We use the First Conditional to talk about future events that are likely to happen.

You probably know that the verb like can be followed by either the -ing form or by an infinitive.
•    I like going to the cinema
•    I like to see all the latest movies.

Often these two forms mean exactly the same thing but there can be a difference between them. When we use like to there is an idea that we think is a good idea, even if not pleasant, and it is probably a regular action.
•    I like to visit the dentist twice a year.
•    I like my children to be in bed by nine.
•    I like to keep fit.

We use would like to to make polite offers and requests.
•    Would you like to have lunch one day next week?
•    I’d like to have your opinion.

Used as a preposition, like often means ‘similar’ or ‘typical’.
•    Like me, you probably are a bit shocked by his behavior.
•    What is Harry like? Is he conceited?
•    You look like you need to sit down.
•    I want to do something exciting – like bungee jumping.
•    It is just like him to be late.

In informal American English, like is used to mean ‘as if’. (Some people think it is ‘incorrect’,  but you will certainly hear it a lot.)
•    I feel like I am a princess.
•    It was like I was back in the sixties.

Don’t confuse that with feel like meaning ‘a desire to do someting’.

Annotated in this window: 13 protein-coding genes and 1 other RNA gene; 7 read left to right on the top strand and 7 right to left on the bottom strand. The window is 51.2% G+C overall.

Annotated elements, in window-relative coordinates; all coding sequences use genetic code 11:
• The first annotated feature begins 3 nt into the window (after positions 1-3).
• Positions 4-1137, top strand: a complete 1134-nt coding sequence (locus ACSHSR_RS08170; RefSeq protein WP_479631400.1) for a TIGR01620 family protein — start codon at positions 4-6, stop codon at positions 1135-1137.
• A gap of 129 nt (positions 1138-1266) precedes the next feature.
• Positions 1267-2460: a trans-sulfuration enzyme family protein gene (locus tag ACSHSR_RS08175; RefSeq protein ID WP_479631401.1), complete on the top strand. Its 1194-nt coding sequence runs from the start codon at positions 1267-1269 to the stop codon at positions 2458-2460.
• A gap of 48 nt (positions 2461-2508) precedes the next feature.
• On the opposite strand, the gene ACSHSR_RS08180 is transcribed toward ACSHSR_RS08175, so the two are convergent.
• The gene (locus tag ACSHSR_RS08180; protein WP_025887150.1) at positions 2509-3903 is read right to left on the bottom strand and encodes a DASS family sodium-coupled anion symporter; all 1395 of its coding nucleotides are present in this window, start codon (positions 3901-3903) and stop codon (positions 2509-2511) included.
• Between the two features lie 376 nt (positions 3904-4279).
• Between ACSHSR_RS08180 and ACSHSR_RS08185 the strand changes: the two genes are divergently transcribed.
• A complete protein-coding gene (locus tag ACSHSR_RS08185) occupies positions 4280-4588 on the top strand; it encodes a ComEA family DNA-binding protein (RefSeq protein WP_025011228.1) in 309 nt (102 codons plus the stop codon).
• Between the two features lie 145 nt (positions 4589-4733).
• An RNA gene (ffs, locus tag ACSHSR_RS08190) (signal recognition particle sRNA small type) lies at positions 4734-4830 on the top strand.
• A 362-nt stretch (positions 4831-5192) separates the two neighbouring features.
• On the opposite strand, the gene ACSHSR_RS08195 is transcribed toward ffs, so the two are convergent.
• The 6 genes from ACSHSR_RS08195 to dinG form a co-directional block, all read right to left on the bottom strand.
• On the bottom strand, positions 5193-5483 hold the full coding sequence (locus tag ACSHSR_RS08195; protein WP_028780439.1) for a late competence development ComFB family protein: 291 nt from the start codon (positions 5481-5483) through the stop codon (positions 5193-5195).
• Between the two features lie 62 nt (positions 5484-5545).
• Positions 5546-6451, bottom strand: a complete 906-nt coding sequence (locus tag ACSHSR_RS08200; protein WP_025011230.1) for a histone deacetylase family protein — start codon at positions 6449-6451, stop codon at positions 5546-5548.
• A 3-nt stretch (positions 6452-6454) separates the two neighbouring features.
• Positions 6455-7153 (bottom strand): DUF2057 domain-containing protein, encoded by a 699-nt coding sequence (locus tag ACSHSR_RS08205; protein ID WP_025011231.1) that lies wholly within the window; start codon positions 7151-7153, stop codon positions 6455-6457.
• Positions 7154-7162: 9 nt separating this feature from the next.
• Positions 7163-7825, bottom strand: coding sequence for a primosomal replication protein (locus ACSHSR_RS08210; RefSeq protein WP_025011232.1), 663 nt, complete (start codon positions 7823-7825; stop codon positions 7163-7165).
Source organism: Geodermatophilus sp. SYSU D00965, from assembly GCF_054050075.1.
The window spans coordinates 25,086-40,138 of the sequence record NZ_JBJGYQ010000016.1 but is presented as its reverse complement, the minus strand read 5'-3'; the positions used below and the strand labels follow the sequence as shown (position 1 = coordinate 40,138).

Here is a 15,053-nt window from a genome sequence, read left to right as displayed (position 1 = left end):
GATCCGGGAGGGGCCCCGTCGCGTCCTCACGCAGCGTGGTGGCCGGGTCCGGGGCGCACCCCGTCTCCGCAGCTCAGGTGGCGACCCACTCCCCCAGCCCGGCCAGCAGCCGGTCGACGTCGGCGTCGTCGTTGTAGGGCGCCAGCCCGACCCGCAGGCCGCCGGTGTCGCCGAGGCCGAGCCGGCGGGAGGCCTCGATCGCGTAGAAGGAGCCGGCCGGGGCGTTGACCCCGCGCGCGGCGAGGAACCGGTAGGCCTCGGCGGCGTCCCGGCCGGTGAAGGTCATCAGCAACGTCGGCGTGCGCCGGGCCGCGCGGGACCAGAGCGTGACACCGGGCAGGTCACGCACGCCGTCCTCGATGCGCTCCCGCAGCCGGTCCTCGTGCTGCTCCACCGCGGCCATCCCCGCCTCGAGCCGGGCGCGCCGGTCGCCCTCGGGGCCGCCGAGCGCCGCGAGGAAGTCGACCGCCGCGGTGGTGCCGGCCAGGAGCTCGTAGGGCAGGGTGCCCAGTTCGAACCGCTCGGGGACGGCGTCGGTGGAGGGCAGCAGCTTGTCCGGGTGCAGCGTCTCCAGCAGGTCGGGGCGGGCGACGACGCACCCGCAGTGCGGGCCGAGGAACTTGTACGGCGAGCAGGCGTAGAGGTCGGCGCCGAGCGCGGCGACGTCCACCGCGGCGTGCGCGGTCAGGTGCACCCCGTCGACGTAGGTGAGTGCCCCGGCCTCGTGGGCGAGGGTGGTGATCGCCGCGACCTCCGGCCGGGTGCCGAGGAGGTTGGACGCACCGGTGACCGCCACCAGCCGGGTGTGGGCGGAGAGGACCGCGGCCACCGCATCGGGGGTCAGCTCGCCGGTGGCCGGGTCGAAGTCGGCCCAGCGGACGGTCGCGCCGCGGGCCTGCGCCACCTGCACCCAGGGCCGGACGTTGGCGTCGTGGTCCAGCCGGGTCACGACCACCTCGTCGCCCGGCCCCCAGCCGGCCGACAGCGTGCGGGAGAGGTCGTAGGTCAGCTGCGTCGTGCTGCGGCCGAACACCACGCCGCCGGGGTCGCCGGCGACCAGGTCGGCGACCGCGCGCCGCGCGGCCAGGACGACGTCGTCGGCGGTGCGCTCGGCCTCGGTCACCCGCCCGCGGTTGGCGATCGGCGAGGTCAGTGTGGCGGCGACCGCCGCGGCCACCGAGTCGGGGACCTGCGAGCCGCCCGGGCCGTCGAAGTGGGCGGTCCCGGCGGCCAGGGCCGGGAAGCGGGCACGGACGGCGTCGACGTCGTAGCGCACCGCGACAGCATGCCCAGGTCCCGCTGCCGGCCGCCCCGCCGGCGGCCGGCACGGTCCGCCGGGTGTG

•    I feel like going out for a meal.
•    I don’t feel like driving any more today.

Unusually, for a preposition, like can have the adverbs quite or rather in front of it.
•    It is quite like old times.
•    It is rather like it was before we had computers.

Here are some useful phrases using like.
Come when you like.
•    You are always welcome. Come when you like.

Do as you like.
•    It is entirely your choice. Do as you like.

If you like is used to make suggestions.
•    We could go later, if you like.

Like this  is used when you are demonstrating something.
•    You put the paper in here like this.

Eat like a horse means to eat in large quantities.
•    Kate eats like a horse, but she never seems to put on any weight.

Feel like a million means that you feel really good.
•    I have met a new girl. I feel like a million.

Go like clockwork means that it happens without problems.
•    The launch of the new product went like clockwork.

Like a bat out of hell means very fast.
•    He drove like a bat out of hell. I was scared.

Like a fish out of water means that the person does not fit in at all.
•    He knows a lot about accounting, but he is like a fish out of water in marketing.

If something sells like hot cakes, it sells really well.
•    The new iphone is selling like hot cakes.

If you go out like a light, you fall asleep immediately.
•    He was so tired that he went out like a light when he lay on the sofa.

If you sleep well, you sleep like a log.
•    I slept really well.  I slept like a log.

If you watch like a hawk, you watch really closely.
•    I didn’t trust him so I watched him like a hawk for the whole time he was here. He didn’t do anything wrong.

If news spreads like wildfire, everybody hears it very quickly.
•    Reports of their argument spread like wildfire through the company.